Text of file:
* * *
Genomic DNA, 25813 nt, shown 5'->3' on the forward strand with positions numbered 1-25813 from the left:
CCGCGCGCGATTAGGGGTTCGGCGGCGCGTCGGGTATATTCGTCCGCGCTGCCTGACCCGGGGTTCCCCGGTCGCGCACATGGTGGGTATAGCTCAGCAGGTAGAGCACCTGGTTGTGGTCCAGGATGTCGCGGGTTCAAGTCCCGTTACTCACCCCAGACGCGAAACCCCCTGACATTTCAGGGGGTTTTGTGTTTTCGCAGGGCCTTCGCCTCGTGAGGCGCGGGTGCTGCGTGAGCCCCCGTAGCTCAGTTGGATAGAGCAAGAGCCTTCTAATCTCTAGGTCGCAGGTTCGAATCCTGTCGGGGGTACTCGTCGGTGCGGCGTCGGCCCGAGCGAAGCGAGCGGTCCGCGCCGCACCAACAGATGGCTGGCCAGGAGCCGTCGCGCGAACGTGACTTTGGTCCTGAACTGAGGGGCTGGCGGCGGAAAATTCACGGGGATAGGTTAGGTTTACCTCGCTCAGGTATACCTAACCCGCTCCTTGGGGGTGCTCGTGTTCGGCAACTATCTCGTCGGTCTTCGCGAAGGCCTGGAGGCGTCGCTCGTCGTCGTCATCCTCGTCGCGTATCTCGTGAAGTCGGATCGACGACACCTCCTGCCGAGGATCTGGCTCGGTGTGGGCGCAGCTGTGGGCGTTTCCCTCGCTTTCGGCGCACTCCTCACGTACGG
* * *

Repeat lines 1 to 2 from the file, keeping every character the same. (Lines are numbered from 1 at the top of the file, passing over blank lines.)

Genomic DNA, 25813 nt, shown 5'->3' on the forward strand with positions numbered 1-25813 from the left:
CCGCGCGCGATTAGGGGTTCGGCGGCGCGTCGGGTATATTCGTCCGCGCTGCCTGACCCGGGGTTCCCCGGTCGCGCACATGGTGGGTATAGCTCAGCAGGTAGAGCACCTGGTTGTGGTCCAGGATGTCGCGGGTTCAAGTCCCGTTACTCACCCCAGACGCGAAACCCCCTGACATTTCAGGGGGTTTTGTGTTTTCGCAGGGCCTTCGCCTCGTGAGGCGCGGGTGCTGCGTGAGCCCCCGTAGCTCAGTTGGATAGAGCAAGAGCCTTCTAATCTCTAGGTCGCAGGTTCGAATCCTGTCGGGGGTACTCGTCGGTGCGGCGTCGGCCCGAGCGAAGCGAGCGGTCCGCGCCGCACCAACAGATGGCTGGCCAGGAGCCGTCGCGCGAACGTGACTTTGGTCCTGAACTGAGGGGCTGGCGGCGGAAAATTCACGGGGATAGGTTAGGTTTACCTCGCTCAGGTATACCTAACCCGCTCCTTGGGGGTGCTCGTGTTCGGCAACTATCTCGTCGGTCTTCGCGAAGGCCTGGAGGCGTCGCTCGTCGTCGTCATCCTCGTCGCGTATCTCGTGAAGTCGGATCGACGACACCTCCTGCCGAGGATCTGGCTCGGTGTGGGCGCAGCTGTGGGCGTTTCCCTCGCTTTCGGCGCACTCCTCACGTACGG